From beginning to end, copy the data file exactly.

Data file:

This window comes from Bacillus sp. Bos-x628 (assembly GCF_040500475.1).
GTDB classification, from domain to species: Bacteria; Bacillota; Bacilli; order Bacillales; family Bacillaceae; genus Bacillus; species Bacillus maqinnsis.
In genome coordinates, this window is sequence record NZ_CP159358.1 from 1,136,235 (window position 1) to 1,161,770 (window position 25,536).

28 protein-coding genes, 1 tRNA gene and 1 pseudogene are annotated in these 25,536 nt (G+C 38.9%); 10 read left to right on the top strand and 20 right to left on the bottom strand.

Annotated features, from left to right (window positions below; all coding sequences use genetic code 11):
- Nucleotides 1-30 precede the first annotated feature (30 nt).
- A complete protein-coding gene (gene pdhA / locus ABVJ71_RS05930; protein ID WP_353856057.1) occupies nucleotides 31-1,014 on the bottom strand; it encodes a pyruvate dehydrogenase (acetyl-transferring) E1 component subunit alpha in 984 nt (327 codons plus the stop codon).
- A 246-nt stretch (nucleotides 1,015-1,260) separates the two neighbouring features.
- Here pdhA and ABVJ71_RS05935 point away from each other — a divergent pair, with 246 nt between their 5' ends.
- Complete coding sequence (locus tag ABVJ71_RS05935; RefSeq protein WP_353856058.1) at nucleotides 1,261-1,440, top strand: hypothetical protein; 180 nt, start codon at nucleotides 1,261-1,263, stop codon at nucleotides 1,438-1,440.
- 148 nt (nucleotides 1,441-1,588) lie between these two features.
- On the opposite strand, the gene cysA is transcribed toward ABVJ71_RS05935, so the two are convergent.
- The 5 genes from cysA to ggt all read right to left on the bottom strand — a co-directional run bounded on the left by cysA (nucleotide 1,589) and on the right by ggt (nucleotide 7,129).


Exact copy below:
This window comes from Bacillus sp. Bos-x628 (assembly GCF_040500475.1).
GTDB classification, from domain to species: Bacteria; Bacillota; Bacilli; order Bacillales; family Bacillaceae; genus Bacillus; species Bacillus maqinnsis.
In genome coordinates, this window is sequence record NZ_CP159358.1 from 1,136,235 (window position 1) to 1,161,770 (window position 25,536).

28 protein-coding genes, 1 tRNA gene and 1 pseudogene are annotated in these 25,536 nt (G+C 38.9%); 10 read left to right on the top strand and 20 right to left on the bottom strand.

Annotated features, from left to right (window positions below; all coding sequences use genetic code 11):
- Nucleotides 1-30 precede the first annotated feature (30 nt).
- A complete protein-coding gene (gene pdhA / locus ABVJ71_RS05930; protein ID WP_353856057.1) occupies nucleotides 31-1,014 on the bottom strand; it encodes a pyruvate dehydrogenase (acetyl-transferring) E1 component subunit alpha in 984 nt (327 codons plus the stop codon).
- A 246-nt stretch (nucleotides 1,015-1,260) separates the two neighbouring features.
- Here pdhA and ABVJ71_RS05935 point away from each other — a divergent pair, with 246 nt between their 5' ends.
- Complete coding sequence (locus tag ABVJ71_RS05935; RefSeq protein WP_353856058.1) at nucleotides 1,261-1,440, top strand: hypothetical protein; 180 nt, start codon at nucleotides 1,261-1,263, stop codon at nucleotides 1,438-1,440.
- 148 nt (nucleotides 1,441-1,588) lie between these two features.
- On the opposite strand, the gene cysA is transcribed toward ABVJ71_RS05935, so the two are convergent.
- The 5 genes from cysA to ggt all read right to left on the bottom strand — a co-directional run bounded on the left by cysA (nucleotide 1,589) and on the right by ggt (nucleotide 7,129).